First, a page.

And this is the way how you want to prepare atoms for the most accurate interrogations. And you can build atomic clocks, optical atomic clocks, based on atoms insulated in such a lattice, which approach now 10 to the minus 17 accuracy.
Well, if you drive a clock transition, if you take the atom from the ground to the excited state, you may face a situation I mentioned earlier that the periodic potential for the ground and excited state are different. And that would actually interfere with your clock, because the clock frequency depends now on what the lattice is doing to your atoms.
However, and we discuss that in week four, there are what people call magic wavelengths, where you pick a certain wavelength for your optical lattice where the periodic potential is absolutely the same for ground and excited state. So that means you have, then, the perfect decoupling between the ticking of the clock, the internal structure of the atom and the mechanical motion of the atoms in the potential.
And in that situation, you create a situation which has been studied since [INAUDIBLE], namely with trapped ions. If you have a single ion in an ion trap-- and ion trapping is pursued here at MIT in Ike Chuang's group-- you have just a single object completely isolated. And in the form of the aluminum ion, this has just been demonstrated to be the most accurate atomic clock in the world with 10 to the minus 17 accuracy.
So anyway, with optical lattices, avoiding spontaneous emission using magic wavelengths, we can only engineer with neutral atoms what has been available with trapped ions but we can simultaneously have 10,000 copies and look at 10,000 atoms which are all identical copies, identical systems with each other.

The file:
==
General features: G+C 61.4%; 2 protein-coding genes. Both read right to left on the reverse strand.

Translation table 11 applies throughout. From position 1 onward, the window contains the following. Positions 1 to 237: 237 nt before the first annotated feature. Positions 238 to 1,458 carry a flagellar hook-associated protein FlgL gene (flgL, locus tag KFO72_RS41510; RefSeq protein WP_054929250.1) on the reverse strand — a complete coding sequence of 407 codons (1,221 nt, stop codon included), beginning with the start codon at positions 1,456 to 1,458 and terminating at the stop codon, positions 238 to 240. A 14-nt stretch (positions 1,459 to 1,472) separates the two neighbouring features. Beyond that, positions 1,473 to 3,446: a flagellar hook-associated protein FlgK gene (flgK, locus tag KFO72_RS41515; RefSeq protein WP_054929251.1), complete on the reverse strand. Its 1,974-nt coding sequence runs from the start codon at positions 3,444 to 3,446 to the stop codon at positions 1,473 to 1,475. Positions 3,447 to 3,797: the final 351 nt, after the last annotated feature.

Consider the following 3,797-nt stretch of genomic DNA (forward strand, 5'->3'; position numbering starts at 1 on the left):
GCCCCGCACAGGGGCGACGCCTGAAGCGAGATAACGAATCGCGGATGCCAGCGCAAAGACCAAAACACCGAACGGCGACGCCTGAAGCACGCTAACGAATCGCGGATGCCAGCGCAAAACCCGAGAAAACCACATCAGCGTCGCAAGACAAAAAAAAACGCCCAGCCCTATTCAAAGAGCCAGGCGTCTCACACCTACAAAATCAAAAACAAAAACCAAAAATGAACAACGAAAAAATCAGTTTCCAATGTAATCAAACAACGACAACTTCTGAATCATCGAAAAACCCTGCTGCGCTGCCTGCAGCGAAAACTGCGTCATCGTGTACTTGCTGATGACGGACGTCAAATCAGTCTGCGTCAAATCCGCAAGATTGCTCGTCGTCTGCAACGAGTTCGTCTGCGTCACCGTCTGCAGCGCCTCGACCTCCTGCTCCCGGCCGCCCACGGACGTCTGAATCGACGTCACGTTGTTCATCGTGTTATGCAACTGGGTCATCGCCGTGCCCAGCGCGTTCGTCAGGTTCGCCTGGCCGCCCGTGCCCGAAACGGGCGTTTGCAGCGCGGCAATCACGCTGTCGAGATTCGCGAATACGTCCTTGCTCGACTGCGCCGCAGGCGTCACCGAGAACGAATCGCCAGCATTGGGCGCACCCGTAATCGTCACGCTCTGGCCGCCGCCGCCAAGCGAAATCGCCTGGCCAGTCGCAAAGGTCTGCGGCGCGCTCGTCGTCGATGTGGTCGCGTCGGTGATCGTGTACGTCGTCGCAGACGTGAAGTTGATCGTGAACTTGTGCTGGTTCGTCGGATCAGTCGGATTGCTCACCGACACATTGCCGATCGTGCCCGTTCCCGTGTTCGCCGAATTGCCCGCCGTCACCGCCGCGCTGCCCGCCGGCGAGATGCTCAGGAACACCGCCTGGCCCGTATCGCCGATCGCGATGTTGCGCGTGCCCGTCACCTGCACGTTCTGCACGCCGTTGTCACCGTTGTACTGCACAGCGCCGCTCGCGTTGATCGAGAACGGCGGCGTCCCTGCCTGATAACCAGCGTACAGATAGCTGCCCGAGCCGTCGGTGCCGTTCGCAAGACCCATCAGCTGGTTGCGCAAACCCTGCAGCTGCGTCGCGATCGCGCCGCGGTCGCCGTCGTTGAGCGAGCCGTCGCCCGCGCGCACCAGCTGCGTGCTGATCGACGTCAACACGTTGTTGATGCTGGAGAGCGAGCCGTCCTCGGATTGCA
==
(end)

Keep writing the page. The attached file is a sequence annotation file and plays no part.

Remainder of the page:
So you see already from that example that there will be intellectual overlap and synergy between talking about neutral atoms in optical lattices and talking about trapped ions and how they are cooled and how they are manipulated. And we'll talk about trapped ions at the end of the course, sideband cooling of trapped ions, which is week 12.
OK, so this is the simple but pristine situation that we have a deep lattice. The other limit is now that we have a weak, or shallow lattice. And the new physics which now comes into play is that atoms can move around-- they can tunnel from side to side.
So towards the end of the course, I think the last months, approximately week 10, I will give you a short summary of what some of you may have already learned in the solid state course-- namely, band structure of atoms in optical lattices, Bloch states, effective mass, et cetera. This has now become language of atomic physics, because there is a very clean and straightforward realization of this physics using cold atoms.